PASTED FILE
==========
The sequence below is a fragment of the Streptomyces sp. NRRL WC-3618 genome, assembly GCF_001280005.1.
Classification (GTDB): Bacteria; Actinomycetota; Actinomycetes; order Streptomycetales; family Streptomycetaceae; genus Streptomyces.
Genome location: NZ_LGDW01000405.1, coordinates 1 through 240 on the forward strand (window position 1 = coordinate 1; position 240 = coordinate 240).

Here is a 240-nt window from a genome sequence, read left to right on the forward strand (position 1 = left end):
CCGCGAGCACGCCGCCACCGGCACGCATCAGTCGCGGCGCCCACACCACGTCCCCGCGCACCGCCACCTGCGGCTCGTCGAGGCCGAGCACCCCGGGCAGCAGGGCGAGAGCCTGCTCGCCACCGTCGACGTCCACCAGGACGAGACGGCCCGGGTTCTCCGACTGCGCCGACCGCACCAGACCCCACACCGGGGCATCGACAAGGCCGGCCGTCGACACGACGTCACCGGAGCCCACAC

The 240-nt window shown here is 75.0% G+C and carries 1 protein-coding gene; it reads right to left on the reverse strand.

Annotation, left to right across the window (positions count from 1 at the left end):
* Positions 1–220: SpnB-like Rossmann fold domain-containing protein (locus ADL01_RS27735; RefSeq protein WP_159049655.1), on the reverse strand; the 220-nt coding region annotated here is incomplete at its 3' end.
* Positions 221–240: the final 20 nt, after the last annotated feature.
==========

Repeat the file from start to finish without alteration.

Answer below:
The sequence below is a fragment of the Streptomyces sp. NRRL WC-3618 genome, assembly GCF_001280005.1.
Classification (GTDB): Bacteria; Actinomycetota; Actinomycetes; order Streptomycetales; family Streptomycetaceae; genus Streptomyces.
Genome location: NZ_LGDW01000405.1, coordinates 1 through 240 on the forward strand (window position 1 = coordinate 1; position 240 = coordinate 240).

Here is a 240-nt window from a genome sequence, read left to right on the forward strand (position 1 = left end):
CCGCGAGCACGCCGCCACCGGCACGCATCAGTCGCGGCGCCCACACCACGTCCCCGCGCACCGCCACCTGCGGCTCGTCGAGGCCGAGCACCCCGGGCAGCAGGGCGAGAGCCTGCTCGCCACCGTCGACGTCCACCAGGACGAGACGGCCCGGGTTCTCCGACTGCGCCGACCGCACCAGACCCCACACCGGGGCATCGACAAGGCCGGCCGTCGACACGACGTCACCGGAGCCCACAC

The 240-nt window shown here is 75.0% G+C and carries 1 protein-coding gene; it reads right to left on the reverse strand.

Annotation, left to right across the window (positions count from 1 at the left end):
* Positions 1–220: SpnB-like Rossmann fold domain-containing protein (locus ADL01_RS27735; RefSeq protein WP_159049655.1), on the reverse strand; the 220-nt coding region annotated here is incomplete at its 3' end.
* Positions 221–240: the final 20 nt, after the last annotated feature.